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Thread: New to the forum! 1949 Willys Truck

  1. #1
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    New to the forum! 1949 Willys Truck

    Got the truck from my mother about 4 years ago finally have the time and some money to start working on it. Hasn't ran in over 20 years so i'm planning on tearing it down to the frame and re doing everything. body is pretty good. engine has a crack in the block and it has been sitting out side so basically everything needs ran through. I am thinking of doing a diesel probably cummins engine but i'm still on the fence of going that route due to costs plus i haven't done any measurements on it. I'v had a lot of ppl tell me just put the cab and bed on the a new frame but i'm not really interested in that kind of a sentimental thing.

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    Welcome, I think a diesel engine in Willys truck is a cool idea. I am thinking about putting one in my CJ3A. They do cost a bit. I have mine estimated as a $6K mod using a Kubota and the prices I have found so far (it may take a while to make that happen). New blocks for the original engines are now available for less than $2K and some cracks can be repaired.

  3. #3
    Super Moderator LarrBeard's Avatar
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    The '48 and '49 trucks have really classic, clean lines.

    You can put either the F-head or L-head engine in it (depending on what you can find). High ratio rear-end gears make for high revs to run 55 or 60 mph - which a lot of guys want from an engine swap.

    Here's the '48. It cleaned up pretty good
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    Super Moderator gmwillys's Avatar
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    Welcome! I found some information on a Cummins swap in a Willys Jeep pickup. If you can find a 4BT for a reasonable price, that would be the way to go. The 6BT would require a lot of frame and suspension beefing in order to support the extra weight. The standard Willys frame is able to handle the weight of a V-8 gas engine, but the increase of torque can twist a standard frame fairly easily. I have a 63 wagon with a SBC. The frame has now been stripped, and have found no signs of fatigue. With that being said, a wagon frame has more support from the body being one piece, as compared to a pick up. I have often thought about a Detroit 4-71 two stroke in a Jeep, but I like to torture myself trying to sop up oil puddles in the drive way. Keep up posted on your progress!

    http://www.oldwillysforum.com/forum/...powered-Willys
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    willys 1.jpgwillys 2.jpgwillys.jpg

    here are so poor pics but better than nothing ill take better ones once i get it to my house probably this weekend. Need to find tires cant read the sizes so ill have to measure them. Does anyone know were i can get tires locally or will i have to order them i haven't really looked into it much yet.
    Last edited by mcgregordm; 03-12-2018 at 10:34 AM.

  6. #6
    Super Moderator gmwillys's Avatar
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    The wheels look like 16" wheels. The stock size would have been 700 X 16". Depending on your location, a local farm tire shop would be able to set you up. Kaiser Willys has carries tires, but the shipping would be expensive, (not covered under the $98.00 free shipping). Someone once said that Jegs has the tires and offers free shipping. Another option would be to use a modern radial tire, just be careful to get one narrow enough fit the rim width. Radials will be more road friendly when you get it out on the road.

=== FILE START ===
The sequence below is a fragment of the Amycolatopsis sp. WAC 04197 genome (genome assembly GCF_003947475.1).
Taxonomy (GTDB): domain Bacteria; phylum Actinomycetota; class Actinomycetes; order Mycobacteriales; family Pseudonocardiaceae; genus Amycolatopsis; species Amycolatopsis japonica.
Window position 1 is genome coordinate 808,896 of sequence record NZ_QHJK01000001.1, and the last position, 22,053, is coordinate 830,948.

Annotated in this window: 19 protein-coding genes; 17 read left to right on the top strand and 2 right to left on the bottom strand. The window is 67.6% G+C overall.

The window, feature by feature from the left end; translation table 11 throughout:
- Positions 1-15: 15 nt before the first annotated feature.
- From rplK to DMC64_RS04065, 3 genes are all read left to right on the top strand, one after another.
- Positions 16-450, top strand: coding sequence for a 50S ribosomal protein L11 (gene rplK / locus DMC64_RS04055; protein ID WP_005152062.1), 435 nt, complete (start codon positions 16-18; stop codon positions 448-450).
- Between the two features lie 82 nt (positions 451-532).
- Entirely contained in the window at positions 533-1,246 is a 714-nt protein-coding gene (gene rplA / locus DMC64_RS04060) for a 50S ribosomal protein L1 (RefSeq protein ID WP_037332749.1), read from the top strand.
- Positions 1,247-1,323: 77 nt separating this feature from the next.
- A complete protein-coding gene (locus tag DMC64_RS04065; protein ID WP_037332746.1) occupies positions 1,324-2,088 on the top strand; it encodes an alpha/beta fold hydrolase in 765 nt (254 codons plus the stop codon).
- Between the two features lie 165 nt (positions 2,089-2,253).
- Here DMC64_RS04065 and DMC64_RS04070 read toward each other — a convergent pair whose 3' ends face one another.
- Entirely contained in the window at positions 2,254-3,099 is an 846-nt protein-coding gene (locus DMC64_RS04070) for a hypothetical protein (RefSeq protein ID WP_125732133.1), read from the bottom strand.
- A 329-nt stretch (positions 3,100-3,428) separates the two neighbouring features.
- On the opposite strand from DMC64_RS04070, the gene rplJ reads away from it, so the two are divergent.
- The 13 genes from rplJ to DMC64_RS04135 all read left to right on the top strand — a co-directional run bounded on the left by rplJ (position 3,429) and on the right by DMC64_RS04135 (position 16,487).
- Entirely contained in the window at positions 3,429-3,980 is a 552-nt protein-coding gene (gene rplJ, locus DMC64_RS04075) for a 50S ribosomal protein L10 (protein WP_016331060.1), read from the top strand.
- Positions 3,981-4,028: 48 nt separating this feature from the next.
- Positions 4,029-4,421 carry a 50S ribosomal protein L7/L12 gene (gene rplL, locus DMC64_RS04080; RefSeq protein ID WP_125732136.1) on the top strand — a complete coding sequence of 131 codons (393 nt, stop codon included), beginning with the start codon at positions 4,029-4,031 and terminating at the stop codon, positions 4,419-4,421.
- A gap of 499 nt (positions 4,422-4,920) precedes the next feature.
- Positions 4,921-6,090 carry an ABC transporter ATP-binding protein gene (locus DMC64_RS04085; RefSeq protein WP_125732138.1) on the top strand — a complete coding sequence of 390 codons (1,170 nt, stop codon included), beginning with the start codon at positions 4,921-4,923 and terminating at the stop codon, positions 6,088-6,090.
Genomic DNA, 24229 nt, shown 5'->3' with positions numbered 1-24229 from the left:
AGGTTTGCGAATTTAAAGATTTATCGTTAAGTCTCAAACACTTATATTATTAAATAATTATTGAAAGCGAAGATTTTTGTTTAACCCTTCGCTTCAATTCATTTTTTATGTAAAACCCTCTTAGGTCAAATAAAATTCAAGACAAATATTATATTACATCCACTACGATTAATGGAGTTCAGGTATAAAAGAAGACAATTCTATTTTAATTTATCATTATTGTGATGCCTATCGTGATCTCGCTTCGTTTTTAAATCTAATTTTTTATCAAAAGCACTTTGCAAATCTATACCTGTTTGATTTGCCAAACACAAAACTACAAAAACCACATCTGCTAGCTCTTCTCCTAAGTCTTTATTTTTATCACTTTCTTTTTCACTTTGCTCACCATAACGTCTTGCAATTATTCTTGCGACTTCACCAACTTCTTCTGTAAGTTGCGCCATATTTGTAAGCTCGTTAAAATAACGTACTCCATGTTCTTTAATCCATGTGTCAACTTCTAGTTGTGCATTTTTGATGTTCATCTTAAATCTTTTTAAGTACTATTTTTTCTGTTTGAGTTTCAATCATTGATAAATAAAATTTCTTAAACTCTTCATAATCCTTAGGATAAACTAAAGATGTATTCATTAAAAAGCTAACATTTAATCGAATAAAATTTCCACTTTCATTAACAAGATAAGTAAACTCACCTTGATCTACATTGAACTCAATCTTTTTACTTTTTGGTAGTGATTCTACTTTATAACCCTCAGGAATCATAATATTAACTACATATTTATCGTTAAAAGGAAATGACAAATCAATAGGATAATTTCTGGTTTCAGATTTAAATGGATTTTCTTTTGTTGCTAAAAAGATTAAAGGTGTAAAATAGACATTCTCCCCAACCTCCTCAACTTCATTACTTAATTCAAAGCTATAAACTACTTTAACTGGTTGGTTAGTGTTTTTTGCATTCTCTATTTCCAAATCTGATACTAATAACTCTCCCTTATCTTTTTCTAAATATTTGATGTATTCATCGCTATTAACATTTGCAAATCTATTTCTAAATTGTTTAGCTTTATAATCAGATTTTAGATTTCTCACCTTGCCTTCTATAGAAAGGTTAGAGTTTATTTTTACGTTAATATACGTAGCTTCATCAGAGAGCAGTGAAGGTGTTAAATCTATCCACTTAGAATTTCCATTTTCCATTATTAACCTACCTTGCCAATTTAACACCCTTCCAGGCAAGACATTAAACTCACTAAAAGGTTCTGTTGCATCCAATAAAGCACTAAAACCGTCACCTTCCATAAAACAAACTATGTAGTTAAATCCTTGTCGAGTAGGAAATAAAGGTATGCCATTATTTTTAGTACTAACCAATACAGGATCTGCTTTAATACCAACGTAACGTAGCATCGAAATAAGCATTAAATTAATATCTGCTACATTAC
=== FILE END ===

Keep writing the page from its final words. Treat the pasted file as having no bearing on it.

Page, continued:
I would try and air the tires up first. You would be surprised on how bad a tire is, will still hold air. I have a set of tires that are most likely put on in the early 50's. The side walls are peeling off in chunks, but they hold air well.
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    Last edited by gmwillys; 03-12-2018 at 01:40 PM.

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    yeah im going to try that first they just look pretty bad. Im going to check with some shops around here to see if they can get any that are 700 or 650 depending thr width i need.

  8. #8
    Super Moderator gmwillys's Avatar
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    Either will work with the rims that you have.

  9. #9
    Super Moderator LarrBeard's Avatar
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    Quote Originally Posted by mcgregordm View Post
    yeah im going to try that first they just look pretty bad. Im going to check with some shops around here to see if they can get any that are 700 or 650 depending thr width i need.
    Just to get it moving around, you may get away with new tubes. I found 6.50 x 16 at a farm dealer, but preciou$$.

  10. #10
    Super Moderator gmwillys's Avatar
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    LarrBeard is right. I keep the tires shown above for rolling projects. I don't care if they get overspray on them, or get flat spotted from sitting. It just depends on your time table for having the truck on the road. I tend to invest in the heep itself, then tires when you are ready to roll out. I have a "new" pair of tires that were purchased in 1991, for the front of the wagon. They are still like new, but have weather checking from sitting in storage.

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